“Due to the need to meet modern building code which requires much higher fire ratings for walls and floors and accesses, costs can become very high. The property owner is also required to pay development charges for the new units ($10,000-14,000 per unit depending on the number of bedrooms). The combination of these costs makes it difficult financially for most owners,” Marshall says.

But couldn’t (and shouldn’t?) some of those development charges be waived to help building owners out?

Podolsky says the downtown revitalization committee has made a proposal to abolish those developmental fees to help building owners like him move forward.

“It’s difficult to achieve, but I don’t think it’s impossible,” to make these upper spaces livable once again.

Podolsky says it will have to be part of a greater discussion, and discussing those development fees would be a good start.

“There are lots of great people who work in many City departments. I’m sure they’d sit down and work with us.”

Working with developers must also include the question of parking, although the three largest downtowns in Kawartha Lakes – Lindsay, Bobcaygeon, and Fenelon Falls – are in the middle of a parking study.

Affordable Housing

From an affordable housing standpoint, Hope Lee, manager of housing and CEO of Kawartha Lakes Haliburton Housing, says the City offered funding to assist development of units above downtown stores in 2018 – the Multi-unit Rehabilitation Program.

“We offered $10,000 per unit for up to 10 units without any take-up,” she says, noting the Advocate and other media widely reported on the offer.

To be clear, not a single building owner took the City up on this offer of development money.

“We may have an opportunity to offer that program again, but before we do it would be helpful to understand why there was no interest last year,” Lee says.

The Advocate reached out again to Podolsky to ask why A&L Investments didn’t take advantage of this program.

“I am not sure that I was aware of the $10,000 per unit,” he notes, but acknowledges even if he was he’s not sure his business is in a position right now to undertake a project of that magnitude.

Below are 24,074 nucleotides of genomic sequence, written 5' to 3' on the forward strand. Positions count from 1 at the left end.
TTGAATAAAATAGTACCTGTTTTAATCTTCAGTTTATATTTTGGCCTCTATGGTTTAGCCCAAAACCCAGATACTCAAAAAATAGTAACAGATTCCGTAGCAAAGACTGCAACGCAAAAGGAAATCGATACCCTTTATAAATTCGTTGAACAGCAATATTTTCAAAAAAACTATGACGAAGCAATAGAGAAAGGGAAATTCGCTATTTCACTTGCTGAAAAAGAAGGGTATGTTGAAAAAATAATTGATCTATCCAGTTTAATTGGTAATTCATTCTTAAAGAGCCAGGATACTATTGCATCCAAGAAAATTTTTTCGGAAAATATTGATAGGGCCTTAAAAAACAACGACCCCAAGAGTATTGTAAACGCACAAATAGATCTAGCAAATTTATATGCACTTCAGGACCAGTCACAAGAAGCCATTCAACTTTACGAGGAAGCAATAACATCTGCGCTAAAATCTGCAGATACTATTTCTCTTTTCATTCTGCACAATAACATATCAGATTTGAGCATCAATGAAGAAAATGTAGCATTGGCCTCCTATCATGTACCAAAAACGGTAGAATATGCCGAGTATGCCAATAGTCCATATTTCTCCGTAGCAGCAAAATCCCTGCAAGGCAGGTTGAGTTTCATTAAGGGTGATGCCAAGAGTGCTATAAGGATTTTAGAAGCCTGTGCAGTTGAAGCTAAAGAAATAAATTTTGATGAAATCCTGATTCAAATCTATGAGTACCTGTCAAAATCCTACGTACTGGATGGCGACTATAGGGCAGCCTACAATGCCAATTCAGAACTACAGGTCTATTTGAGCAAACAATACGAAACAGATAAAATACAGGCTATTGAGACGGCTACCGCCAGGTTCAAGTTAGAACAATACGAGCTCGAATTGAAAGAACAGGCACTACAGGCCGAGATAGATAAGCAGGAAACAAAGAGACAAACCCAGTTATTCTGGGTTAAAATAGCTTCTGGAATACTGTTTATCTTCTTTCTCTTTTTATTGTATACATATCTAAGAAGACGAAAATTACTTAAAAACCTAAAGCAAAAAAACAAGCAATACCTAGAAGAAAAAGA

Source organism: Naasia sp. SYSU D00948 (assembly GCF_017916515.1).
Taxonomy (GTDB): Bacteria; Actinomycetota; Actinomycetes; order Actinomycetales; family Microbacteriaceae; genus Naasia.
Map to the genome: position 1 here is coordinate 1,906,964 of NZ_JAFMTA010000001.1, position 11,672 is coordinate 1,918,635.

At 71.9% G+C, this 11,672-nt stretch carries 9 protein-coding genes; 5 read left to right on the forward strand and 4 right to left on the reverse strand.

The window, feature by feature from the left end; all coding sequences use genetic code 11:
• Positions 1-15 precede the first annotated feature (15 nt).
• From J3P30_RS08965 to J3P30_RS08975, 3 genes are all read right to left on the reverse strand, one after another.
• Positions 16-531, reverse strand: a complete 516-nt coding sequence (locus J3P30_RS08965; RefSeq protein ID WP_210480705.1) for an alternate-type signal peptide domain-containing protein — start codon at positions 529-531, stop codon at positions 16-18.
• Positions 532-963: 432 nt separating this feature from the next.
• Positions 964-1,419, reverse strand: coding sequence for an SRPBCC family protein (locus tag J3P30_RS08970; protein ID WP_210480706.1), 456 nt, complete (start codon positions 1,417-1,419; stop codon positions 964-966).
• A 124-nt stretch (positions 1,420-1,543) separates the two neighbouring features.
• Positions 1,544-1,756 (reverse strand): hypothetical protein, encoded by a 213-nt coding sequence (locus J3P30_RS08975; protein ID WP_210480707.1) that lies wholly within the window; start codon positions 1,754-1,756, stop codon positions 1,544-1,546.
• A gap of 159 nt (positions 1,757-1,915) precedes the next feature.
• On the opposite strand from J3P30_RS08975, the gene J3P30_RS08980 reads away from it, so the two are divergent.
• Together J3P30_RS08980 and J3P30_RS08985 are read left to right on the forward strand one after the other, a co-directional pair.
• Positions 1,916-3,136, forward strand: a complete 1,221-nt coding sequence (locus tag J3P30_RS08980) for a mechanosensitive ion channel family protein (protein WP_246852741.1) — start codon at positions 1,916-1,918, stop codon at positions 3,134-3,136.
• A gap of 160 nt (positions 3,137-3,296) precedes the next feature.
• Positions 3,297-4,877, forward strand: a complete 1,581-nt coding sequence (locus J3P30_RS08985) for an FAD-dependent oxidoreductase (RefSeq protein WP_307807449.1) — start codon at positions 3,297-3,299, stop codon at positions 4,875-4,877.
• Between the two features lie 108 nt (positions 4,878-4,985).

“We would be starting at ground zero when renovating the upstairs portions of our buildings,” Podolsky says, noting he would have had to have completed architectural plans, consultations with the building department and other City departments and a have a full plan in place with regard to his commercial tenants on the ground floor even before starting.

The developer adds, “This is something we would consider undertaking, but right now we have no time frame in mind.”

More financial incentive is obviously an ongoing need, but so is more one-on-one communication between the City and key downtown developers to ensure they are fully aware of potentially helpful City programs.

For Oliver, the entrepreneur who sees Lindsay’s downtown as key, he says his biggest concern about downtown right now “is not that it needs any new ingredients, just that we won’t take advantage of what we have, while the window is open.”

By ‘we’ he means a number of things.

“Anyone who has an interest in the success and sustainability of downtown Lindsay. He points to the ‘Million Dollar Makeover’ plan from the City as “exactly the type of action that is needed.”

He also means the entrepreneurs who are either here already or fleeing the cost of living in Toronto. They may need encouragement and support to set up downtown.

Oliver says he also refers to the general population “who need to be given a reason to…consciously make the decision to make downtown their home and their first choice when shopping.”

The entrepreneur says people are already leaving the cities and moving rural.

“Online jobs mean it doesn’t matter where you live — quality of life is better here.”

He remembers when Pinnguaq recently had a partner company come to Lindsay from Toronto, for the first time for some meetings.

“One of the directors we were meeting with looked at the downtown as snow was lightly falling and said, ‘It’s like you guys live in a storybook!’”

“It’s true. We should make sure it stays that way.”

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Roderick Benns is the publisher of The Lindsay Advocate. He is the author of 'Basic Income: How a Canadian Movement Could Change the World,' and is also Vice Chair of the Ontario Basic Income Network. An award-winning author and journalist who grew up in Lindsay, Roderick has interviewed former Prime Ministers of Canada, Senators, and Mayors across Canada. He also wrote and published a series of books for youth about Canada's Prime Ministers as teens.